Featured Pathfinder Playtest

The Pathfinder Playtest: Changes to Come

We’re less than five months away from the release of Pathfinder 2nd edition. Folks who participated in the playtest saw a notably changed system, and those who kept up on the regular updates saw the game change even more due to player feedback. After all that, what will the final version look like?

Only the designers know for sure, although fans can expect previews as the hype for the new edition builds. But interviews during and after the playtest, not to mention the update documents themselves, already provide some hints as to what’s coming. Here’s a breakdown of the changes we can definitely expect from 2nd edition.

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Frog and Toad

Frog is a Dream-Stealing Monster that Must be Stopped!

My wife played a part in a community theatre production of A Year with Frog and Toad, a play based on the Frog and Toad stories written by Arnold Lobel. If you haven’t read Lobel’s books, I’m sorry your parents neglected you.

The play taught me two things. First, Arnold Lobel had a terrific wit. His simple stories about friendship are filled with wry irony and clever twists. Second, the play made a huge deviation from Lobel’s stories by turning Frog into a manipulative dream monster.

Frog is basically Freddy Kreuger meets Inception, with a little co-dependency thrown in just for fun. He uses some unexplained dream-altering magic to force Toad into a “friendship” that is entirely based on pleasing Frog.

I can tell you’re not convinced. Let me prove my point by referencing key scenes from the musical.

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Pathfinder Flumph

The Awesome Silliness of Fantasy RPGs

Originally published on Sidekickcast.com

If you’re a fan of role-playing games, you probably got introduced to the game through a little thing called Dungeons & Dragons. It may have come by a different name back then, such as Advanced Dungeons & Dragons, but the general gist remains the same. In my unscientific study, about 99% of gamers were found to have come into the hobby via some iteration of D&D.

I’ve hopped around a lot in the RPG hobby, and while I got off the D&D train, my current game of choice, Pathfinder, is an extremely close cousin of the world’s first role-playing game. While there are a lot of reasons I tend to stick close to the D&D tradition, one of the major ones is the oddball humor that the game’s history is steeped in.

I like a good beer and pretzels game, where the play is fairly casual and the jokes are frequent. And when it comes to D&D-style fantasy, the jokes have been baked into the game for decades now.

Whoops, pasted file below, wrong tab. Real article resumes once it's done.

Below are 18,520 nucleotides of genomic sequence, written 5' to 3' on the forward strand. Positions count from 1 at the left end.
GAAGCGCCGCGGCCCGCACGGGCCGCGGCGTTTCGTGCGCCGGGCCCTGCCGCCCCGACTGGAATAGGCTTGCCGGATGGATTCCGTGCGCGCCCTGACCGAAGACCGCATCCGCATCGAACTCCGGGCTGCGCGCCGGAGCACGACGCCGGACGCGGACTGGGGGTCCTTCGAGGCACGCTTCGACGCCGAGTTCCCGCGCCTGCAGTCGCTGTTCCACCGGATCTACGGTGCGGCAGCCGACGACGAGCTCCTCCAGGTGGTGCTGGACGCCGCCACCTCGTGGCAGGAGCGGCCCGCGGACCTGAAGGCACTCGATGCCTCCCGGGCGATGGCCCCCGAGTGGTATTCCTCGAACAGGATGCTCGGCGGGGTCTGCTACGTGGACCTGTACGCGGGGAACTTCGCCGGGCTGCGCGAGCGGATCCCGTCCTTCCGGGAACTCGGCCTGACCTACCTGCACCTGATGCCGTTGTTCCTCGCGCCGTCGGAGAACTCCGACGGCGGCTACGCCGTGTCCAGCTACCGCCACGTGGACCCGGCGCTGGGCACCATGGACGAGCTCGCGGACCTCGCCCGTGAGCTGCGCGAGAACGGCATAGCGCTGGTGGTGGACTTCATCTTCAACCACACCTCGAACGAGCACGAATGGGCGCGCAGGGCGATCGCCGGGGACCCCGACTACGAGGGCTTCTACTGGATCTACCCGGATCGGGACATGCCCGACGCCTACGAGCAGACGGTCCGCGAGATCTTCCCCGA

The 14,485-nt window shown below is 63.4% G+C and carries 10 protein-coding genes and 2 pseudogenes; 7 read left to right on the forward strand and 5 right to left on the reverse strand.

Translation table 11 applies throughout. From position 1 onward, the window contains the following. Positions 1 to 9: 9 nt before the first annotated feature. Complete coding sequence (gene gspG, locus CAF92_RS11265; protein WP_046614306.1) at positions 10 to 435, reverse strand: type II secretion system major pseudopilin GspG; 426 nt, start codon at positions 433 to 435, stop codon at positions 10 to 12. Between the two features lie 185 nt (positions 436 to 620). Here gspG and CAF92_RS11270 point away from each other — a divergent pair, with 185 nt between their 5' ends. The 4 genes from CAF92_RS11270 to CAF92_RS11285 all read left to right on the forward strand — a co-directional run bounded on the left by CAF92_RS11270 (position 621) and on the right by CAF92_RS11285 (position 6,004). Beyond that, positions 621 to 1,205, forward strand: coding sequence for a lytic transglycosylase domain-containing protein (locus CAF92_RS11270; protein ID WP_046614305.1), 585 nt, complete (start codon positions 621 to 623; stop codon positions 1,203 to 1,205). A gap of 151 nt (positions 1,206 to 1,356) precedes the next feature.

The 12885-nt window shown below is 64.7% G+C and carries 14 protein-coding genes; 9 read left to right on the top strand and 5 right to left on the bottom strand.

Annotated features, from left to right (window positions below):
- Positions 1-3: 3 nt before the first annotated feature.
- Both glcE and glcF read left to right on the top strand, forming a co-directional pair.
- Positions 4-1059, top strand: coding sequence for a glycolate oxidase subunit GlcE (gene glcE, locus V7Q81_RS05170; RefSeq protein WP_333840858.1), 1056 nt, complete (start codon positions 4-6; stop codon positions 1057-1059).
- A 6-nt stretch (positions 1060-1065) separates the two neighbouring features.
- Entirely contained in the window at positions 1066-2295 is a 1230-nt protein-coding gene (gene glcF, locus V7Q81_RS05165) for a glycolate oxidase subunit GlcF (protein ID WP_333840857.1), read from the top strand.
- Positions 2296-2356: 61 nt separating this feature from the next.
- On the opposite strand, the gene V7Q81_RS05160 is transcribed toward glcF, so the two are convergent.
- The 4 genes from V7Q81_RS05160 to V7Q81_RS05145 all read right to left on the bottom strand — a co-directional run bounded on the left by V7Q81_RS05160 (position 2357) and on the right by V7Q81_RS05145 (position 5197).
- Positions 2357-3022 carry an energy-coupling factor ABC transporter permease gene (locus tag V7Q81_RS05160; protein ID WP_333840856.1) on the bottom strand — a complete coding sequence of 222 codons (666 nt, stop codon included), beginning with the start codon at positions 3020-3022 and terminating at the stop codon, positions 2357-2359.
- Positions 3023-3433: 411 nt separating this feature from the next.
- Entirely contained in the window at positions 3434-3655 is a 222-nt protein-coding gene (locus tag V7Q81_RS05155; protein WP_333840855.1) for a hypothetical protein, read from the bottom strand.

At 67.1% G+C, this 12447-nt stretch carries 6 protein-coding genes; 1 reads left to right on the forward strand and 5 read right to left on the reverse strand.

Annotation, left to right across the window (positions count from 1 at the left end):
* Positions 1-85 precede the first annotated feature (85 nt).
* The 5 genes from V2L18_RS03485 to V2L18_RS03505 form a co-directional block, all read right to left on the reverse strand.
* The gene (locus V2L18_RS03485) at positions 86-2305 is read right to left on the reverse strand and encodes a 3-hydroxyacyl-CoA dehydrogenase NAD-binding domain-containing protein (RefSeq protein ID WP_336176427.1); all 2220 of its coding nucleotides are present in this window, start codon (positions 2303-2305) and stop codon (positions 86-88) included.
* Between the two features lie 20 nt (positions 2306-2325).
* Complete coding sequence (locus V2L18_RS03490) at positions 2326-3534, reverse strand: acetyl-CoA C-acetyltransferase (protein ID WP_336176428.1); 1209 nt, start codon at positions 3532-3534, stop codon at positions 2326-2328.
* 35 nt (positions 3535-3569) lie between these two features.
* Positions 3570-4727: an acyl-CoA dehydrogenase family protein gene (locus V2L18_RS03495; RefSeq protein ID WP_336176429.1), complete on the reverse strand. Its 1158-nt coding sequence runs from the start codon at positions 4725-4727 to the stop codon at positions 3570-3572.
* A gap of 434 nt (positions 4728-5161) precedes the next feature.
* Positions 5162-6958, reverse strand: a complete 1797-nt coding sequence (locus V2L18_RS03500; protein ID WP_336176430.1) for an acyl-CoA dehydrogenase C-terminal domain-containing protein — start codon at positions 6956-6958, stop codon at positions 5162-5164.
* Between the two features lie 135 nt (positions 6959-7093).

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Prisoner of Azkaban

Nitpicking Movies: Harry Potter and the Prisoner of Azkaban

Like its predecessor, Harry Potter and the Prisoner of Azkaban marked a potentially perilous place for the film franchise. Chris Columbus chose not to return as director. Richard Harris, who had played a perfect Dumbledore, died before filming began. A new director, a new cast, and a new visual style could have sunk the franchise.

Luckily, the third film of the series made very few missteps. While the style was definitely different from its predecessors, audiences largely enjoyed the changes. This not only turned Prisoner of Azkaban into a success, but laid the groundwork to allow new directors to make each future installment their own.

Yes, the Harry Potter movies seemed to turn every potential problem into a resounding victory. And that’s good – otherwise these nitpicks would seem mean-spirited rather than an opportunity to poke fun at a pretty solid film.

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Super Mario Odyssey

Death is Cheap in Super Mario Odyssey, and I Love It

Common wisdom in video game design says that you can’t make death cheap. While you never want the player to quit in frustration, you also want to make them think. If death lacks consequences, players feel no tension. So a bullet wound or bottomless pit usually leads to a reload or level restart.

And then along comes a game like Super Mario Odyssey, where getting mauled by a Tyrannosaurus only loses you 10 coins, which you can go back and recover 30 seconds later. What gives with that?

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Apparatus of Kwalish

Weird Magic Items I Wish I’d Used

Originally posted on Sidekickcast.com

Thanks to whatever weirdness inhabited the heads of Dave Arneson and Gary Gygax, fantasy gaming has some really bizarre stuff baked into its history. I’ve gamed long enough to use a lot of that weirdness (including my personal favorite, the deck of many things), but there’s still so much more out there. Here’s a quick list of some of the fun items in Dungeons & Dragons and Pathfinder that I’ve always wanted to slip into an adventure but have never quite been able to make fit.

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